John Wellington "Wally" Peet (1919-2007)

Five Things Grandpa Peet and I Talked About During Pretty Much Every Conversation We Ever Had
1. The Stock Market
2. The Price of Oil
3. The Blue Jays
4. The Weather
5. The Stock Market

I was honoured to give the eulogy at Grandpa Peet's funeral this year, him having passed away only a week after Pace was born.  Needless to say, that was a time of the highest of highs and lowest of lows of my entire life, all within a period of a few days. 

The funeral was a decent affair as far as these things go – fairly light on the overwrought rhetoric and sombre tone that marks so many funerals but with a couple unique moments I'll never forget. 

One was right at the end when three couples that Grandpa and Grandma used to dance with regularly, waltzed right out of the chapel where the funeral was held to Anne Murray's song, “Could I Have This Dance?”.

I knew in advance that this would happen and thought it would be the part of the funeral where I'd be most likely to get emotional.  But it was such an uplifting, happy way to end that instead, any tears I had were (strangely at the funeral of your last living grandparent) tears of joy – a fitting final tribute to a long, well-lived, successful life. 

The other moment that I didn't expect to affect me much ended up hitting me much harder than I ever thought it would.  It was when some members of the local Royal Canadian Legion stood to perform a tribute to my grandfather – something that apparently happens at the service of any deceased member of the armed forces.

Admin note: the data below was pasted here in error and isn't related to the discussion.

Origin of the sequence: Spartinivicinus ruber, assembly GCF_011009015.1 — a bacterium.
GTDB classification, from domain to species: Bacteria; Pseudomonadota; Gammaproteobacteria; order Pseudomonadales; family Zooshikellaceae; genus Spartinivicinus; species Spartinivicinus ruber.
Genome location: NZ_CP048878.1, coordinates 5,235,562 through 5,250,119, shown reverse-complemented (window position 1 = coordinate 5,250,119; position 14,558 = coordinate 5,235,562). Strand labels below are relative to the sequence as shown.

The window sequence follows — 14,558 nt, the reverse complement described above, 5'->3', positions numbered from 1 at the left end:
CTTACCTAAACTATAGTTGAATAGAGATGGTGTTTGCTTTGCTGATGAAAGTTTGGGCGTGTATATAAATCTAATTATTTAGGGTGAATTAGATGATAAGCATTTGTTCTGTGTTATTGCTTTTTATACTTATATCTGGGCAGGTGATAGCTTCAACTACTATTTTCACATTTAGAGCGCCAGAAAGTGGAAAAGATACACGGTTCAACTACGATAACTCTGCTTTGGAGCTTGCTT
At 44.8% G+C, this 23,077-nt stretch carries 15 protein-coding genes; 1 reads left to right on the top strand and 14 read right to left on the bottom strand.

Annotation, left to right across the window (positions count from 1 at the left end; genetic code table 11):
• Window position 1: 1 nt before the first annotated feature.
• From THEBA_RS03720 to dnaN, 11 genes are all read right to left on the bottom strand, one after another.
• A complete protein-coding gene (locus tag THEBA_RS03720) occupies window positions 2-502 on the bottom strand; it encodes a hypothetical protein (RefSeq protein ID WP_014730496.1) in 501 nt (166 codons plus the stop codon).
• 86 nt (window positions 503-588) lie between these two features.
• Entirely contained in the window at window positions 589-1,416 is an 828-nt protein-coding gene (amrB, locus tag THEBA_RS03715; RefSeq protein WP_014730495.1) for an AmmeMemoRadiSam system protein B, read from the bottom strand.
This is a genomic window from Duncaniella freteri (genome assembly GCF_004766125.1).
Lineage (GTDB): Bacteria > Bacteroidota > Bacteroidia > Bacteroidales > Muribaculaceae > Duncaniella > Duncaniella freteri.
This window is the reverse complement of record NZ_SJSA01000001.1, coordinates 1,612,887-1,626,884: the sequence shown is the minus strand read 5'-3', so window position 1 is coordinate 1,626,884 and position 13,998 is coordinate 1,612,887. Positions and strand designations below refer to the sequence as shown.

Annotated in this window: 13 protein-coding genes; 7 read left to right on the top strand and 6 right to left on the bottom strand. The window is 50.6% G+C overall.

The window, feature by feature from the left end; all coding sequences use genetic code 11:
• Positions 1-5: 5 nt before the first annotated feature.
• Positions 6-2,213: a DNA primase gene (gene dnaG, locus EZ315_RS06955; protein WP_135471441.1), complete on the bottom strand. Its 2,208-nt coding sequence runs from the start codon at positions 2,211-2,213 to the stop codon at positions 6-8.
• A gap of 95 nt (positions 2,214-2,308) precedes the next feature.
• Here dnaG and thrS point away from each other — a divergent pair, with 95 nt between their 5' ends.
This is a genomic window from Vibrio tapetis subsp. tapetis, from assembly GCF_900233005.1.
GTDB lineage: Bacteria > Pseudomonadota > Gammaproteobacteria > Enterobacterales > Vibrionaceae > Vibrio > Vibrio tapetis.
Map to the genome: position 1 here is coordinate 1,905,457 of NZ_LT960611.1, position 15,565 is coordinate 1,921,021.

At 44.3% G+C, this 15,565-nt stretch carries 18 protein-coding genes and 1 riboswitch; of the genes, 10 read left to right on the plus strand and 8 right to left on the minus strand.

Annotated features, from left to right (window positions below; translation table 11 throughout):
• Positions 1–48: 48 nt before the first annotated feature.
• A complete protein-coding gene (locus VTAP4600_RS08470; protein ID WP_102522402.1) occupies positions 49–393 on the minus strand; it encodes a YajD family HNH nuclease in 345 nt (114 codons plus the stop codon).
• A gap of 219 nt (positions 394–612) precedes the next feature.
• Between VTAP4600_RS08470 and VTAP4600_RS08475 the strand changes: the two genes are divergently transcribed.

One member read “The Ode of Remembrance“…

They shall grow not old, as we that are left grow

Age shall not weary them, nor the years condemn.

At the going down of the sun and in the morning

We will remember them.

…and then, as “The Last Post” bugle call played over the speakers, one by one, six different Legionnaires marched to the front of the chapel, saluted, marched to a wreath that the first person had placed and pinned a poppy to it, returned to their spot, saluted again, then returned to their seat. 

I'm not a complete pacifist but if you know me, you know that I lean pretty strongly that way  [Edit: Here's how I think of it – I'm like a vegetarian who will eat fish or chicken.  Not one in the purest sense but in my own definition of what the term means – yes, very much so.]

So as I said, it was a bit of a shock at how much this brief ceremony affected me.  It made me realise that my grandfather had done things in his life that I likely would never have to (partly because he did them when he did).  It reminded me how different our lives had been, not just that he had been to war and I hadn't but just how different our entire experiences of being alive were even though we were born only fifty-odd years apart.  It affected me because I knew the reason I was able to get the job that I did right out of library school was because a young man with a value set very similar to my grandfather's had chosen to go to Afghanistan out of a sense of duty to his country with all the risk that entailed rather than contentedly sitting at a desk in Weyburn Saskatchewan, buying books and supervising a network of rural library branches.  And it hit me because, as each of those octogenarians marched, slowly but with purpose, to the front of the room, I thought what it must be like to do this ceremony for yet another one of their deceased comrades, knowing how close to the end of their lives they were as well and what it would mean to our society to lose this generation.